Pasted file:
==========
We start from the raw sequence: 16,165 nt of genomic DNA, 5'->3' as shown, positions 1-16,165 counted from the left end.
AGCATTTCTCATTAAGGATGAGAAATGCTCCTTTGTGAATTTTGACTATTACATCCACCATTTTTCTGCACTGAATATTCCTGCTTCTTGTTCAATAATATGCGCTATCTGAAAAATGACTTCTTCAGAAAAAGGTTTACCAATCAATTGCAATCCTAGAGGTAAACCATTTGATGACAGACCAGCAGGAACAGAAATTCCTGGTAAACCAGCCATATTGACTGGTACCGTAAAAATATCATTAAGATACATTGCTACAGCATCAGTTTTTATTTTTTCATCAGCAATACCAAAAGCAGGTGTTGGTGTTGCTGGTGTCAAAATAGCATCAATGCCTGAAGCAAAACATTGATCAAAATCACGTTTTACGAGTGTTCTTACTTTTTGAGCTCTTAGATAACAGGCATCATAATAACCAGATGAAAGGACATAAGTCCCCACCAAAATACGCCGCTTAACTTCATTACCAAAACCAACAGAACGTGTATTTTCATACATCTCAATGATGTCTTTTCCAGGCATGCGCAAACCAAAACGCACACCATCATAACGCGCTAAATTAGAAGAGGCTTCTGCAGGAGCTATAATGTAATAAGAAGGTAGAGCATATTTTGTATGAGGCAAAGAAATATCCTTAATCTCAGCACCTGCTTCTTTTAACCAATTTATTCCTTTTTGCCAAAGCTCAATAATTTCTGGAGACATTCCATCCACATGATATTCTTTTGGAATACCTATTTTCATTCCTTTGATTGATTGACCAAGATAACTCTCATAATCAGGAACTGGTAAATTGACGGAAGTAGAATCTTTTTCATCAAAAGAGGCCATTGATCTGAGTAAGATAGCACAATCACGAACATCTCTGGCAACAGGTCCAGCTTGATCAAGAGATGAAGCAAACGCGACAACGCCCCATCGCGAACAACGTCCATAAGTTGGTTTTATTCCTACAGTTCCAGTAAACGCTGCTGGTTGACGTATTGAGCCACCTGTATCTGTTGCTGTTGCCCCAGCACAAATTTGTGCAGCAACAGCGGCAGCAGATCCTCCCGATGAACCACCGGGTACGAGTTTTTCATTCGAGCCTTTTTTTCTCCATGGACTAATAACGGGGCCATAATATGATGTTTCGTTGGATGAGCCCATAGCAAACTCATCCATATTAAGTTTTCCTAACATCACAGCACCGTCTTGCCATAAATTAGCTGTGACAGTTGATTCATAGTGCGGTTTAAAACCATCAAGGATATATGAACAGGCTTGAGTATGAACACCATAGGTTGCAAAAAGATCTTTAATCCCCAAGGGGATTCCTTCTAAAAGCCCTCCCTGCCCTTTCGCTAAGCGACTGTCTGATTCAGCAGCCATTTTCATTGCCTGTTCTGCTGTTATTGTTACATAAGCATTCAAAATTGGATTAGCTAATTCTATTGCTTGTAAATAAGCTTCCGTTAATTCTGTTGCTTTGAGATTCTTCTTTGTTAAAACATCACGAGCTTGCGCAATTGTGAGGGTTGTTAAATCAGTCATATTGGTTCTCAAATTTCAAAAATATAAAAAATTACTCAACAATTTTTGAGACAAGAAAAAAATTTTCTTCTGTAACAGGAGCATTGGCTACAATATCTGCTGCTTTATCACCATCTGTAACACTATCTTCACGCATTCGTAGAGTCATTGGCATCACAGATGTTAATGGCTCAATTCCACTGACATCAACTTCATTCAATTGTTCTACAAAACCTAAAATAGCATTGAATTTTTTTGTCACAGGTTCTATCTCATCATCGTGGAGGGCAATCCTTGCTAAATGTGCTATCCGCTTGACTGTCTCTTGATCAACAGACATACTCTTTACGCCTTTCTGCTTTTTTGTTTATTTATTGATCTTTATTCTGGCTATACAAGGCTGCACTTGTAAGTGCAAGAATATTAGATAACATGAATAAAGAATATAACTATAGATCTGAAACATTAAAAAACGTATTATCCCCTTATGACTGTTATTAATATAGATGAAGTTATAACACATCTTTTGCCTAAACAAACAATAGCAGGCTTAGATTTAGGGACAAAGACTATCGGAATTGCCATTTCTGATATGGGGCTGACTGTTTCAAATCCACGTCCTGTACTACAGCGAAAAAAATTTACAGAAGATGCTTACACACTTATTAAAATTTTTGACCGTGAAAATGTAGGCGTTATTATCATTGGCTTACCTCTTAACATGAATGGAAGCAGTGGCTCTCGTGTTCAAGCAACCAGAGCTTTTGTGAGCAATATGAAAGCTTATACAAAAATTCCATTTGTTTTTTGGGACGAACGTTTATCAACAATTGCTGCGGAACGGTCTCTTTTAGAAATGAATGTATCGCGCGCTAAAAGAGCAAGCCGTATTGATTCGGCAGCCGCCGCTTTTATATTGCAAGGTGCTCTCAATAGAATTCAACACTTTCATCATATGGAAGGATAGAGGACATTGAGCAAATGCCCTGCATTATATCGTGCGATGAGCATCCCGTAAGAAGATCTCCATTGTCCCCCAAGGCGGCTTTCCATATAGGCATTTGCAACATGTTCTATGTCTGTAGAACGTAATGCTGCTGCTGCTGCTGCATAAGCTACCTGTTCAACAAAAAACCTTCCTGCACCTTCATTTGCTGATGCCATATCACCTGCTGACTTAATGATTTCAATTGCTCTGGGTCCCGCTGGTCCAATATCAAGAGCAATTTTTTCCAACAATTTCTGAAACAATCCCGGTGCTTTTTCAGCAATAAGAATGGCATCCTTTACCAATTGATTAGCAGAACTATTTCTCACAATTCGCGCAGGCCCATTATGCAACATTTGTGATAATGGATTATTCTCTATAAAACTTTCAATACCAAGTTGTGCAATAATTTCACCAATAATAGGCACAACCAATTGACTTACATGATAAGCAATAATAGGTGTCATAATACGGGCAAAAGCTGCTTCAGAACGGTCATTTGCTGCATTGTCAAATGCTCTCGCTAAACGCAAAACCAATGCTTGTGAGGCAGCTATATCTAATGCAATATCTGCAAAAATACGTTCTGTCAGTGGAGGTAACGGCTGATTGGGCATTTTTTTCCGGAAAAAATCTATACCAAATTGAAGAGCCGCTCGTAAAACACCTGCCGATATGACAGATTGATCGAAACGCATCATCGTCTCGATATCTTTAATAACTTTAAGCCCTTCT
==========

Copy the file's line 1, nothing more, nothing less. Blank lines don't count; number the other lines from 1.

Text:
We start from the raw sequence: 16,165 nt of genomic DNA, 5'->3' as shown, positions 1-16,165 counted from the left end.